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Demise of Detasselling

July 28, 2012
By: Fran Howard, Contributing Writer
Demise of Detasselling
Advances in seed corn technology will reduce the need for detasselling crews and improve the efficiency of getting new hybrids to farmers.  

Technology overcomes corn’s most labor-intensive job

Thousands of farm kids pace down corn rows each summer, yanking tassels from stalks. This rite of passage will soon be a thing of the past thanks to technologies from DuPont Pioneer and Monsanto that don’t require manually or mechanically detasselling female plants.

DuPont Pioneer’s Seed Production Technology (SPT) process has already passed USDA regulatory hurdles, and hybrids produced from the process are now in the field.

"By eliminating the pollen flow through selection of naturally occurring genes that inhibit pollen production, we eliminate the mechanical and manual process of detasselling," says Mike Gumina, vice president of production for DuPont Pioneer. "I’ve been in seed production for 32 years. Very few occurrences in a career could be called a silver bullet—but this could be one of those times."

Gumina estimates that within five years, 40% of DuPont Pioneer’s hybrid corn seed will be produced using the new technology. Eventually, mechanical and manual detasselling will be eliminated in as much as 70% of its seed corn production. Because the process involves selection of a naturally occurring recessive gene to prevent pollination in the seed parent, the hybrid seed’s pollen production is restored by the dominant pollen gene in the pollen parent. This allows the resulting seed to pollinate naturally.

"While the SPT process uses a transgenic maintainer line at the front end, the progeny and resulting hybrid seed will not contain the SPT transgenes," Gumina explains.

Pollen preventer. Monsanto’s Roundup Hybridization System (RHS) uses a chemical trigger to inhibit pollen production in hybrid seed corn. The technology allows seed producers to stop production of viable pollen in specific, targeted plants through timed applications of glyphosate during a two- to three-week period based on growing degree days.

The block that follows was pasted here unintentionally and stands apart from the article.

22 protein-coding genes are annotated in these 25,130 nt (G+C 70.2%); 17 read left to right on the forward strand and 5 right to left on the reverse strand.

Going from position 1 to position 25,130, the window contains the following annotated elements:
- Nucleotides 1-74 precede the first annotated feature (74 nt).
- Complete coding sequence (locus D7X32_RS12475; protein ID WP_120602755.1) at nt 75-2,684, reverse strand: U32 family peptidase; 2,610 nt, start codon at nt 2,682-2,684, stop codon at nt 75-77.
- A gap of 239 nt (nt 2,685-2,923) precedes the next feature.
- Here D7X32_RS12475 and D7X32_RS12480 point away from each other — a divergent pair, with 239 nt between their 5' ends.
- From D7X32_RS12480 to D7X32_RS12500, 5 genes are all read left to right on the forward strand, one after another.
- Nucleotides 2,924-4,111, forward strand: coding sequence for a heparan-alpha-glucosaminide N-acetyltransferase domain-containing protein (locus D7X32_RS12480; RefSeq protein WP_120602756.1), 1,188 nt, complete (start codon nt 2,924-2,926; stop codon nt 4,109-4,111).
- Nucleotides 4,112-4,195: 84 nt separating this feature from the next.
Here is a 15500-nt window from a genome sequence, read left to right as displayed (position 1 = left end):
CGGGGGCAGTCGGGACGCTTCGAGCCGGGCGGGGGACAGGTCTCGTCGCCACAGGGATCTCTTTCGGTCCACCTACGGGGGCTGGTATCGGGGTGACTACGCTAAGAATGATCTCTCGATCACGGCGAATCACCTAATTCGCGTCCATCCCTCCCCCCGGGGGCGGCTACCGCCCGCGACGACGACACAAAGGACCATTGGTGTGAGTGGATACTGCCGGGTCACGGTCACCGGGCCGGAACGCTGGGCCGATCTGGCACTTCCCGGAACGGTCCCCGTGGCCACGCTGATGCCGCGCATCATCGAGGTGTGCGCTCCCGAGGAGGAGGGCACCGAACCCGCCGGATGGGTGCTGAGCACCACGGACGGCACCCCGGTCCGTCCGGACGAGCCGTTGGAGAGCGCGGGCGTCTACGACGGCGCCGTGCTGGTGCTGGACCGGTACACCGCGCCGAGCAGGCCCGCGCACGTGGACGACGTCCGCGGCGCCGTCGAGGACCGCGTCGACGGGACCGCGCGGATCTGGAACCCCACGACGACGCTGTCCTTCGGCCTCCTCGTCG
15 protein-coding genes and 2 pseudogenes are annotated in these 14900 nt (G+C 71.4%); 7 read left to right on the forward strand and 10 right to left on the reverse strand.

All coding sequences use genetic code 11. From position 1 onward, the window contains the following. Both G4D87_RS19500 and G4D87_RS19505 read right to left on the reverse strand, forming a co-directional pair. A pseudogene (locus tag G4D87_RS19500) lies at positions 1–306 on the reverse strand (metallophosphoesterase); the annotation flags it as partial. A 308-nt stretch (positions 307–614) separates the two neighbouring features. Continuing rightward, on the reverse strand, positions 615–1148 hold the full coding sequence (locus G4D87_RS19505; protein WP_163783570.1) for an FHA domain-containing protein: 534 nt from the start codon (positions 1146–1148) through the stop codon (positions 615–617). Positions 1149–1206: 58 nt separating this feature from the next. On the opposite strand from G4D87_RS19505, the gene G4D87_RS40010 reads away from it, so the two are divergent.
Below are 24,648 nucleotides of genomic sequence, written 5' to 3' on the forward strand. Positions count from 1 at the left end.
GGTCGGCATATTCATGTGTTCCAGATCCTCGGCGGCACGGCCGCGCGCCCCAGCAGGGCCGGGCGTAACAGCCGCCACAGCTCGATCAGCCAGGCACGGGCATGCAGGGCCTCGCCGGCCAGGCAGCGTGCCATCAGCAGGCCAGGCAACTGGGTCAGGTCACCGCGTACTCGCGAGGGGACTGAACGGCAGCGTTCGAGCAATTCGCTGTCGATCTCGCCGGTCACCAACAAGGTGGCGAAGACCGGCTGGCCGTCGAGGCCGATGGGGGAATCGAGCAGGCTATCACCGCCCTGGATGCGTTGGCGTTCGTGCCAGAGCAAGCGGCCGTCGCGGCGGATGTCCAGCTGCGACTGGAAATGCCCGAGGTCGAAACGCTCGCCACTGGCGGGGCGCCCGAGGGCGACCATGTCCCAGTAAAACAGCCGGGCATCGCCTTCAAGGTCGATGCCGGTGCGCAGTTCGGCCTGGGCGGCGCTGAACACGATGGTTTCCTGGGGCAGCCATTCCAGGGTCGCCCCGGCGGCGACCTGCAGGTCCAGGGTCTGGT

"The nice thing about this system is we do not need to cut the plant and pull the tassel, which allows for better plant health overall," explains Jesse Stiefel, global operations manager for Monsanto. "We can plant at optimal times and not worry about the detasselling window."

The company’s RHS technology is in its fourth phase of research and development, which includes regulatory submissions and seed bulk-up. Monsanto anticipates that RHS will be ready for commercial use for seed production as early as 2014.

"We’re anxious to see both technologies rolled out in a big way," says Kip Tom, who produces seed corn on 5,000 acres for Monsanto and DuPont Pioneer in northern Indiana and the Buenos Aires province of Argentina.

"People now have to look at each and every plant to make sure the tassel is removed. It’s time-sensitive and it takes a lot of people," Tom says. The human factor can also lead to plant and field damage and yield loss if too much plant material is removed.

Monsanto and DuPont Pioneer anticipate the new technologies could reduce their manufacturing costs to produce seed corn, but that probably will not translate into lower seed costs for commercial corn producers, particularly if the new hybrids provide greater yields, added convenience and better agronomic traits.

"At the end of the day, this more efficient system will improve the way we produce seed corn and make us a more reliable supplier to our customers," Stiefel says.

Other benefits that DuPont Pioneer sees are improved quality of seed corn, a lower environmental footprint and a more stable process overall.

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FEATURED IN: Farm Journal - Seed Guide 2012

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